Section 2042 provides as follows. 'No money deposited shall be withdrawn except by order of court.
'In every case in which the right to withdraw money deposited in court has been adjudicated or is not in dispute and such money has remained so deposited for at least five years unclaimed by the person entitled thereto, such court shall cause such money to be deposited in the Treasury in the name and to the credit of the United States. Any claimant entitled to any such money may, on petition to the court and upon notice to the United States attorney and full proof of the right thereto, obtain an order directing payment to him.'
Section 2042 was cited and relied on originally by the United States in its petition, paragraph 2. Thereafter, by stipulation, the paragraph was stricken from the petition, apparently on the theory that no reliance was to be placed upon it. But at the oral argument and on both the original and supplemental briefs of the appellant, much emphasis is laid upon the section. The oddity of the appellant's position is perhaps increased by the fact that Section 3612, 18 U.S.C.A., the Bribe moneys section, while providing that the moneys shall be deposited in the registry of the court to be disposed of in accordance with the court's order, goes on to state that they shall 'be subject' to the provisions of Section 2042, as we have indicated. It is of course not necessary to plead a statute of the United States and as will be seen in the opinion, we attach some importance to the provisions of Section 2042.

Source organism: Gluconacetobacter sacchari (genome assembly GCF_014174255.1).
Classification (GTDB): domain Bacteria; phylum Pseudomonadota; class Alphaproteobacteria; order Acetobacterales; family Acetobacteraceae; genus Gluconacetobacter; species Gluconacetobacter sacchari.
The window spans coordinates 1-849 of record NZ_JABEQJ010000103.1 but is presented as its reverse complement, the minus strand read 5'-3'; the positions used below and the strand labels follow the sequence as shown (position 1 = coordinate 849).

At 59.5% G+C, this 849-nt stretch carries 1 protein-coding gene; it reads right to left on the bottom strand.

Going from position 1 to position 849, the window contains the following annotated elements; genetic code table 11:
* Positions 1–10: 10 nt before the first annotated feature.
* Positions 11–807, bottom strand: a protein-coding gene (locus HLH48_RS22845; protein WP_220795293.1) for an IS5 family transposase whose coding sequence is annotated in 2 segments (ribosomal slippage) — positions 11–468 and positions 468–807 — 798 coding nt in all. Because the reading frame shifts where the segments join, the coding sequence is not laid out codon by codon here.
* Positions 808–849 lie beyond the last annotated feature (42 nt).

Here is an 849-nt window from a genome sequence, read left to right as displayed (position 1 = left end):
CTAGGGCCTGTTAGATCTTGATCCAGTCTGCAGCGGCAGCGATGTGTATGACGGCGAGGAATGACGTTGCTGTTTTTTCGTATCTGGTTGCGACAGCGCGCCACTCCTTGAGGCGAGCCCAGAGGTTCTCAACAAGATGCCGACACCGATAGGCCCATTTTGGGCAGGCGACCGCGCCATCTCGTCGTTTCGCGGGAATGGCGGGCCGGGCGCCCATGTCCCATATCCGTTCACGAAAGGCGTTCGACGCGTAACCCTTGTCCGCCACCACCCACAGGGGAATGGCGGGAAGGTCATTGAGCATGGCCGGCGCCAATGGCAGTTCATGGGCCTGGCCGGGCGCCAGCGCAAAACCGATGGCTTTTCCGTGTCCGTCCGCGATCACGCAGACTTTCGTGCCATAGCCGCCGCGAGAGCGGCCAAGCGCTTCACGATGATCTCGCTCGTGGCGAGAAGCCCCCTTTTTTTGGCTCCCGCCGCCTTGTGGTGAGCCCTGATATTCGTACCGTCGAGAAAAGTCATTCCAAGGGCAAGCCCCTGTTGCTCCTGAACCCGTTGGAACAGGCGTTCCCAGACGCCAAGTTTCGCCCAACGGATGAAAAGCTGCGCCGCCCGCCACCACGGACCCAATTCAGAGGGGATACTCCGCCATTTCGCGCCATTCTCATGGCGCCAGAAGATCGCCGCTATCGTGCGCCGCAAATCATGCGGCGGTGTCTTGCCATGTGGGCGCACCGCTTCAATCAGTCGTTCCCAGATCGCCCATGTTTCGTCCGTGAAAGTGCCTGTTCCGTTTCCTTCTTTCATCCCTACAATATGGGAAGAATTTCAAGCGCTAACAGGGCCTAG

Section 41 provides: 'Whenever an escheat has occurred, or shall occur, of any money or property deposited in custody of, or under the control of, any court of the United States in and for any district within this Commonwealth, or in the custody of any depository, clerk or other officer of such court, the court of common pleas of the county in which such court of the United States sits, shall have jurisdiction to ascertain if an escheat has occurred, and to enter a judgment or decree of escheat in favor of the Commonwealth.'
Section 334 provides: 'That whensoever any money, estate or effects, shall have been, or shall hereafter be paid into, or deposited in the custody or be under the control of any court of this Commonwealth, or of any court of the United States in and for any district within this Commonwealth, or shall be in the custody of any depository, registry, or of any receiver, clerk or other officer of any of said courts, and the rightful owner or owners thereof shall have been or shall be unknown for the space of seven years, the same shall escheat to the Commonwealth, subject to all legal demands on the same.'
Neither petition nor answer are part of the record
No opinion reported for publication
Act of June 28, 1935, P.L. 475
See Angel v. Bullington, 330 U.S. 183, 67 S.Ct. 657, 91 L.Ed. 832, holding that a United States District Court in a diversity suit is 'in effect' a court of the State in which it sits
See United States v. Klein, 3 Cir., 1939, 106 F.2d 213